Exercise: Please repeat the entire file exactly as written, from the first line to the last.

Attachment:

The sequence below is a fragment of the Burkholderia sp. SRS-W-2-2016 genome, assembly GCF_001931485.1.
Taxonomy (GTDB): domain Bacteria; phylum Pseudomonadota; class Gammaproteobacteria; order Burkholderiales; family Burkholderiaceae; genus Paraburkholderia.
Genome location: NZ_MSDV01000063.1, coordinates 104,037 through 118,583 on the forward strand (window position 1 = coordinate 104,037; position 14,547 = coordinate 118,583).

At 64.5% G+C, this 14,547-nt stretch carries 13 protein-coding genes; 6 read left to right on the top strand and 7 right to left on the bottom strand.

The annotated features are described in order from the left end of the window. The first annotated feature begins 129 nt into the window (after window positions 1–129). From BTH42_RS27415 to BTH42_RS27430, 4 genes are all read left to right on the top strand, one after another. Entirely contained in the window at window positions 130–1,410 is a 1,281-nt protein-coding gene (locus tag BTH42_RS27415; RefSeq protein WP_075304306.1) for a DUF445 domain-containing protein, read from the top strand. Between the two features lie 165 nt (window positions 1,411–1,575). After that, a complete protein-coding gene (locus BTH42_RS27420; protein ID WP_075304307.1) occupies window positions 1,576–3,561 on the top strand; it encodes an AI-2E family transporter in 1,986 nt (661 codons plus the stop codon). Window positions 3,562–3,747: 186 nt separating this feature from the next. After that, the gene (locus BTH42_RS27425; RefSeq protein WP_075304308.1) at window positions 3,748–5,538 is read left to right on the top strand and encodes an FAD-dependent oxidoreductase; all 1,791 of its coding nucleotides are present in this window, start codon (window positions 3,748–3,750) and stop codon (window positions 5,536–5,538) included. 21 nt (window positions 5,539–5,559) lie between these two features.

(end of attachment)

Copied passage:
The sequence below is a fragment of the Burkholderia sp. SRS-W-2-2016 genome, assembly GCF_001931485.1.
Taxonomy (GTDB): domain Bacteria; phylum Pseudomonadota; class Gammaproteobacteria; order Burkholderiales; family Burkholderiaceae; genus Paraburkholderia.
Genome location: NZ_MSDV01000063.1, coordinates 104,037 through 118,583 on the forward strand (window position 1 = coordinate 104,037; position 14,547 = coordinate 118,583).

At 64.5% G+C, this 14,547-nt stretch carries 13 protein-coding genes; 6 read left to right on the top strand and 7 right to left on the bottom strand.

The annotated features are described in order from the left end of the window. The first annotated feature begins 129 nt into the window (after window positions 1–129). From BTH42_RS27415 to BTH42_RS27430, 4 genes are all read left to right on the top strand, one after another. Entirely contained in the window at window positions 130–1,410 is a 1,281-nt protein-coding gene (locus tag BTH42_RS27415; RefSeq protein WP_075304306.1) for a DUF445 domain-containing protein, read from the top strand. Between the two features lie 165 nt (window positions 1,411–1,575). After that, a complete protein-coding gene (locus BTH42_RS27420; protein ID WP_075304307.1) occupies window positions 1,576–3,561 on the top strand; it encodes an AI-2E family transporter in 1,986 nt (661 codons plus the stop codon). Window positions 3,562–3,747: 186 nt separating this feature from the next. After that, the gene (locus BTH42_RS27425; RefSeq protein WP_075304308.1) at window positions 3,748–5,538 is read left to right on the top strand and encodes an FAD-dependent oxidoreductase; all 1,791 of its coding nucleotides are present in this window, start codon (window positions 3,748–3,750) and stop codon (window positions 5,536–5,538) included. 21 nt (window positions 5,539–5,559) lie between these two features.